Julie Lang, MD: Yeah. Liquid biopsies are blood-based tests that look at circulating biomarkers or indicators in a laboratory test of features that might be going on with a cancer. So some examples of liquid biopsies would be circulating tumor DNA, which are fragments of DNA that are shed by primary or metastatic tumors into the blood circulation. And another example of liquid biopsy would be circulating tumor cells, which are whole cells that are shed by tumors into the circulation. There are other examples of liquid biopsies that are perhaps more exploratory. These are things like exosomes and things such as this.
Dale Shepard, MD, PhD: How did you get interested in liquid biopsies? As a surgeon, of course we always think about cutting and solid tissues and things like that. How'd you get interested in liquid biopsies?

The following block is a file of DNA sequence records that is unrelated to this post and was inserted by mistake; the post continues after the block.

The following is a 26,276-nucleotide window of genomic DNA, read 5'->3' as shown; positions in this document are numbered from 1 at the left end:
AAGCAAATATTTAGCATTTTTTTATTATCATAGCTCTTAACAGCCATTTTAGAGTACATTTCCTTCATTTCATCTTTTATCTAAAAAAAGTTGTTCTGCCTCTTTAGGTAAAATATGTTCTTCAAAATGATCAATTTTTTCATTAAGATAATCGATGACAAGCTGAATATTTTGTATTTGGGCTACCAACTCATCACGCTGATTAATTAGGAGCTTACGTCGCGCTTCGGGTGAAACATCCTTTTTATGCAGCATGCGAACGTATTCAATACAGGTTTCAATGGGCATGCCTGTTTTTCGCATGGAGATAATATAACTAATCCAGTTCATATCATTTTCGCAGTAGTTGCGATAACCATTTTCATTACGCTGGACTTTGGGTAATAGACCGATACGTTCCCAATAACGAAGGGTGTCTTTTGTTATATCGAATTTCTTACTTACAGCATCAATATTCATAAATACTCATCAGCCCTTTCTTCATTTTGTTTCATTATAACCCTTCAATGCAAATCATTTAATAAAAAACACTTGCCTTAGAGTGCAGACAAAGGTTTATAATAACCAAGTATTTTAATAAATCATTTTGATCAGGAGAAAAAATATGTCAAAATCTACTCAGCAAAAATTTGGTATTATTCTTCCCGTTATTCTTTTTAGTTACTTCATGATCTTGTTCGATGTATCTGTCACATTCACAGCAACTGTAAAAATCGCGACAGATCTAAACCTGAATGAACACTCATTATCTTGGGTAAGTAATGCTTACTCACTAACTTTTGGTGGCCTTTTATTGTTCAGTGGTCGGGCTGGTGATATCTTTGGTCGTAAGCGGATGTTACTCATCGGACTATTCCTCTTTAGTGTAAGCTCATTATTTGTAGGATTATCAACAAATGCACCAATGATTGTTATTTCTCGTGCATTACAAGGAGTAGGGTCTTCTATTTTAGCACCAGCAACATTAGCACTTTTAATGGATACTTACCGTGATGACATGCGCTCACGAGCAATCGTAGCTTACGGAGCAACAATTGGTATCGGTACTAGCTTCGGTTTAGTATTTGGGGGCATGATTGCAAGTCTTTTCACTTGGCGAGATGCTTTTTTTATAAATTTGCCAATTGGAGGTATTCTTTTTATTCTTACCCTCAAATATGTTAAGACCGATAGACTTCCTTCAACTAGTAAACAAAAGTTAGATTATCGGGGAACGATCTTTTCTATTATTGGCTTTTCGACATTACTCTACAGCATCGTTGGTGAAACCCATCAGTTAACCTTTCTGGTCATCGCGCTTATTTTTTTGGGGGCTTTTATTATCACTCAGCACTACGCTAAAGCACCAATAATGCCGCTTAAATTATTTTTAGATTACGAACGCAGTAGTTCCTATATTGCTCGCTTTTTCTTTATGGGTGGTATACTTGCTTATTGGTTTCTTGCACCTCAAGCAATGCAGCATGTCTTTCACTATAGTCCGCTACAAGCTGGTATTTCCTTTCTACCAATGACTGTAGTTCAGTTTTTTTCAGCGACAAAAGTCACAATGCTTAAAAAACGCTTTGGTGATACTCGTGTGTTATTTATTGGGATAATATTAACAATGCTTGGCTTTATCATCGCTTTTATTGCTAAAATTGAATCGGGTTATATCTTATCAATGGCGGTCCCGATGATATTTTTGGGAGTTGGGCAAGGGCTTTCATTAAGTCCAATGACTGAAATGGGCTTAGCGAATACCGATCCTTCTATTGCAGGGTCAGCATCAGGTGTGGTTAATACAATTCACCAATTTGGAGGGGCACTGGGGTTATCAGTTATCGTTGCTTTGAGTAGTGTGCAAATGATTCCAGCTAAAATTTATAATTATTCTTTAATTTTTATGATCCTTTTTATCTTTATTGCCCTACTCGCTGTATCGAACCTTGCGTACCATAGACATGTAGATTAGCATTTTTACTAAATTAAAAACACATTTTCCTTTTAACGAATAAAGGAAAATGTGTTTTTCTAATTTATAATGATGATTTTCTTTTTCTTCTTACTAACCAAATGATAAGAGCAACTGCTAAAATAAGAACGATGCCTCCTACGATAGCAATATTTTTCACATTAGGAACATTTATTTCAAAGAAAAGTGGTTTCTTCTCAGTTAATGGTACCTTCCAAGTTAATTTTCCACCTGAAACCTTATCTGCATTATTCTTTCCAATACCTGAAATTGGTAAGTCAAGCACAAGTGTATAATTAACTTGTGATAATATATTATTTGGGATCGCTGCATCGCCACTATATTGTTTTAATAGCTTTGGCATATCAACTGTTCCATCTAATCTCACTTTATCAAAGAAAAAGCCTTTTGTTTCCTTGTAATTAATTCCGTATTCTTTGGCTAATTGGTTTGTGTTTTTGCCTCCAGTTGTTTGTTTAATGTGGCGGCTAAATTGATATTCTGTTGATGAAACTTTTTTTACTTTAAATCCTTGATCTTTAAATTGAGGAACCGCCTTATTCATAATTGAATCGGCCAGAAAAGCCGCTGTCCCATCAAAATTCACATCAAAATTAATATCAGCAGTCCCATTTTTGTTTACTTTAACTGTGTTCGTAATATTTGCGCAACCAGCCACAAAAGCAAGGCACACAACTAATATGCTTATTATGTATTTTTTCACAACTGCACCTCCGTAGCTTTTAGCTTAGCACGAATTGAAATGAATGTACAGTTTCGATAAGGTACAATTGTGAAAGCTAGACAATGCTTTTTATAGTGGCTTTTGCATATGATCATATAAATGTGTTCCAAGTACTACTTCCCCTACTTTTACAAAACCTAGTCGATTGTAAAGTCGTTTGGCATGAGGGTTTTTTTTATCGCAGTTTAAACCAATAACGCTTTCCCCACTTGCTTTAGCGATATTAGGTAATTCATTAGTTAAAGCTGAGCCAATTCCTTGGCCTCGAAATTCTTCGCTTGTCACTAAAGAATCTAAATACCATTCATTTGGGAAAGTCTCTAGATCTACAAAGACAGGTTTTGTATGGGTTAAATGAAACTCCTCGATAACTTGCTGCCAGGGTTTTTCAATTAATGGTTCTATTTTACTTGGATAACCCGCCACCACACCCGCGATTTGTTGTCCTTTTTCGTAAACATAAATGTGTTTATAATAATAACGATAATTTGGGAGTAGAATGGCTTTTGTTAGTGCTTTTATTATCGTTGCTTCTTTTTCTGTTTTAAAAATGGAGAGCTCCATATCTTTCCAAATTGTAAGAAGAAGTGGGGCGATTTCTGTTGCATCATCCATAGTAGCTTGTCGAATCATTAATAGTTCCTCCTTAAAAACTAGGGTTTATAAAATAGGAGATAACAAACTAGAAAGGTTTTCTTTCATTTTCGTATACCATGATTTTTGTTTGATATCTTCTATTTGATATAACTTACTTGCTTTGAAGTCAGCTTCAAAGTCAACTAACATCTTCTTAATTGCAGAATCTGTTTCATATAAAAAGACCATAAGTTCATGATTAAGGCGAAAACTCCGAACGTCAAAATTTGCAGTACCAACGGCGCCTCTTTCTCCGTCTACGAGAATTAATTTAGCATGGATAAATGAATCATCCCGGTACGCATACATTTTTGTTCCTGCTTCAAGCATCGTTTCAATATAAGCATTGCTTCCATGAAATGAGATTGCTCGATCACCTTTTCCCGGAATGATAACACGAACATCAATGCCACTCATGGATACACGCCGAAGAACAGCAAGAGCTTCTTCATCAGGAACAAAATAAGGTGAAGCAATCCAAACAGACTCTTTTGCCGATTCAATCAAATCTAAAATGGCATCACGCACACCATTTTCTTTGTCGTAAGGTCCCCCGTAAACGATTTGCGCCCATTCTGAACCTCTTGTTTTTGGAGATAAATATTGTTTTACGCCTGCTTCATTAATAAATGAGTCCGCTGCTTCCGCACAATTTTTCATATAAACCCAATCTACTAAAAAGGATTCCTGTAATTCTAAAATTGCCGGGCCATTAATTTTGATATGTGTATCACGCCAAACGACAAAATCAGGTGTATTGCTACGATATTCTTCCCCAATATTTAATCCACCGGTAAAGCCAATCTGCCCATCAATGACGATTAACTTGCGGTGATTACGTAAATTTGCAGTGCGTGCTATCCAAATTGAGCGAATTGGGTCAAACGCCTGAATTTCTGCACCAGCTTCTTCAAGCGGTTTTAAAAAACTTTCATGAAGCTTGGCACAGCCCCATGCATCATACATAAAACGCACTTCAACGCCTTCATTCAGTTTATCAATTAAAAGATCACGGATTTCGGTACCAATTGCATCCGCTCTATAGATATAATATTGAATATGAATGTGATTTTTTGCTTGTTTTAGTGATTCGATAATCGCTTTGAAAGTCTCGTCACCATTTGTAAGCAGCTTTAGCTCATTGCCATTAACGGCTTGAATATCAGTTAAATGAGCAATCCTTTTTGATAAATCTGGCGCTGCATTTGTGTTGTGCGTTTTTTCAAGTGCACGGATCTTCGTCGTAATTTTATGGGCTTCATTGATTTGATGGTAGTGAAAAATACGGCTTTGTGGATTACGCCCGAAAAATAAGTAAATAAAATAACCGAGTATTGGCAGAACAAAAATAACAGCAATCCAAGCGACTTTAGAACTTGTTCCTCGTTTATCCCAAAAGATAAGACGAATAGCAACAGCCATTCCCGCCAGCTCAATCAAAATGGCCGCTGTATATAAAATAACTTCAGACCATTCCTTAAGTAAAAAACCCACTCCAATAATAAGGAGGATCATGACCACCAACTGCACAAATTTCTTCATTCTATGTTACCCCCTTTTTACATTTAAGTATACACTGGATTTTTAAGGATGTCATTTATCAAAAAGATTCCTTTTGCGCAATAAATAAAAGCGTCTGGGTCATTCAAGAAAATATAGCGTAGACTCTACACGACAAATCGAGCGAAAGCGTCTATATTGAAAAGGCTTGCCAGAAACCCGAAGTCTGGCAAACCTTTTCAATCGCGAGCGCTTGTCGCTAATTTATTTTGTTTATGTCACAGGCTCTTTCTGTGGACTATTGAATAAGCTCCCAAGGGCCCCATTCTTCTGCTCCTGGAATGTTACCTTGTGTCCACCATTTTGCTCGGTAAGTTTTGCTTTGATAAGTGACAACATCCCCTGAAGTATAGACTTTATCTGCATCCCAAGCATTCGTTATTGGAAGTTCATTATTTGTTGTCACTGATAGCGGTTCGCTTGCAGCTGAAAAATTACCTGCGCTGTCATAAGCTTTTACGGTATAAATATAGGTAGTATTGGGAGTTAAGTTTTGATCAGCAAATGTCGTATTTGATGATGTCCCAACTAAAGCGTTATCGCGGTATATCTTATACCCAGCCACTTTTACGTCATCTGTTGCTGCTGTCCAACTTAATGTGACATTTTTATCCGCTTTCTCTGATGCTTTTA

Julie Lang, MD: Yeah, that's a great question. So it was an observation that was made many years ago that most breast cancers are systemic very early on. There was a theory by Dr. Bernie Fisher that breast cancers were all systemic at their inception, and so this is how studies came to include combination therapy with surgery, chemotherapy, and radiation therapy, as all these treatments have synergy when given in the right combinations. But if breast cancer is systemic early on, then investigators got interested in the idea of looking in the blood and looking for signs of cancer cells or fragments of cancer DNA in the blood. Indeed, these were able to be found and technologies have been developed that have improved upon the ability to detect this and to use these as measurements or indicators of tumor biology. So, I was part of a laboratory during my training, where we studied circulating tumor cells, and we were doing gene expression profiling, that is looking at the RNA level, to make assessments of tumor biology, and I helped to develop some of these techniques. I've continued in this line of research up until now.